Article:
Serratia liquefaciens FG3 isolated from a metallophyte plant sheds light on the evolution and mechanisms of adaptive traits in extreme environments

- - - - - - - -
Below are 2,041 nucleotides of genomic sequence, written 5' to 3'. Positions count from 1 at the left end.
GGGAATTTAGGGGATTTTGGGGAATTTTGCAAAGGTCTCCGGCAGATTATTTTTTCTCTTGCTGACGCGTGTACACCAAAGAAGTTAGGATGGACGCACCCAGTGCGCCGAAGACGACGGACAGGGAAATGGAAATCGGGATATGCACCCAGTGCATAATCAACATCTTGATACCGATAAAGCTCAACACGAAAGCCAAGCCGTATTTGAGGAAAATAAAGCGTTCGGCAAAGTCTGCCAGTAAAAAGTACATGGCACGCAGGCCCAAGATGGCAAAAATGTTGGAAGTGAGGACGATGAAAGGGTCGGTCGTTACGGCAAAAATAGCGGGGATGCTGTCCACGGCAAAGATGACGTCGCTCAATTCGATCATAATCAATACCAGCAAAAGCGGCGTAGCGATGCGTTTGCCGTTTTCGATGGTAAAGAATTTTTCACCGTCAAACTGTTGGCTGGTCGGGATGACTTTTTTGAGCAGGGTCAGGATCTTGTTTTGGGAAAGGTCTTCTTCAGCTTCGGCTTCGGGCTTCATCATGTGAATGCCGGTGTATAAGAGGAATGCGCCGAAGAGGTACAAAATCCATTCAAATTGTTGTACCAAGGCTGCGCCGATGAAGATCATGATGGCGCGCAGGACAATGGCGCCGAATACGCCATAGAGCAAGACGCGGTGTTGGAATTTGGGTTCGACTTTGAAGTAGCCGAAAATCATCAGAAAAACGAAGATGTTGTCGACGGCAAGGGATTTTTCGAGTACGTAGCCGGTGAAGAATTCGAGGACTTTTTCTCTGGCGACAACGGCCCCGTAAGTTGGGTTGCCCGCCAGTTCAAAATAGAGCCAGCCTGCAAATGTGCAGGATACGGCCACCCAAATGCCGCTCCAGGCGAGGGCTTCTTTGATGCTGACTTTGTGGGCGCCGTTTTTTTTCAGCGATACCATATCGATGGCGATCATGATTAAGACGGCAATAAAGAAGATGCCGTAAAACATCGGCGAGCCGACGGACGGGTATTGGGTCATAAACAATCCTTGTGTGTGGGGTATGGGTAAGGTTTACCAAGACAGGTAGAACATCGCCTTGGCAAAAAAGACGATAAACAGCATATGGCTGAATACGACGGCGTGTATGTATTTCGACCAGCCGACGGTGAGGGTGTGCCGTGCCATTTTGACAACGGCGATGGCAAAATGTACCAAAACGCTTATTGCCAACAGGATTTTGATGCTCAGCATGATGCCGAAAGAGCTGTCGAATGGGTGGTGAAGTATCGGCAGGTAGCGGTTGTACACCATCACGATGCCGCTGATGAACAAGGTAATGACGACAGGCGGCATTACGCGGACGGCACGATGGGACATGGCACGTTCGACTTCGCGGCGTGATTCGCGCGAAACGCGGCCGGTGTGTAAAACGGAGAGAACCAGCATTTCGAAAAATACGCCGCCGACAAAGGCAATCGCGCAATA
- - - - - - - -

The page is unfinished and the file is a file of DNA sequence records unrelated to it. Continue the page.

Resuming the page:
Serratia liquefaciens strain FG3 (SlFG3), isolated from the flower of Stachytarpheta glabra in the Brazilian ferruginous fields, has distinctive genomic, adaptive, and biotechnological potential. Herein, using a combination of genomics and molecular approaches, we unlocked the evolution of the adaptive traits acquired by S1FG3, which exhibits the second largest chromosome containing the largest conjugative plasmids described for Serratia. Comparative analysis revealed the presence of 18 genomic islands and 311 unique protein families involved in distinct adaptive features. S1FG3 has a diversified repertoire of genes associated with Nonribosomal peptides (NRPs/PKS), a complete and functional cluster related to cellulose synthesis, and an extensive and functional repertoire of oxidative metabolism genes. In addition, S1FG3 possesses a complete pathway related to protocatecuate and chloroaromatic degradation, and a complete repertoire of genes related to DNA repair and protection that includes mechanisms related to UV light tolerance, redox process resistance, and a laterally acquired capacity to protect DNA using phosphorothioation. These findings summarize that SlFG3 is well-adapted to different biotic and abiotic stress situations imposed by extreme conditions associated with ferruginous fields, unlocking the impact of the lateral gene transfer to adjust the genome for extreme environments, and providing insight into the evolution of prokaryotes.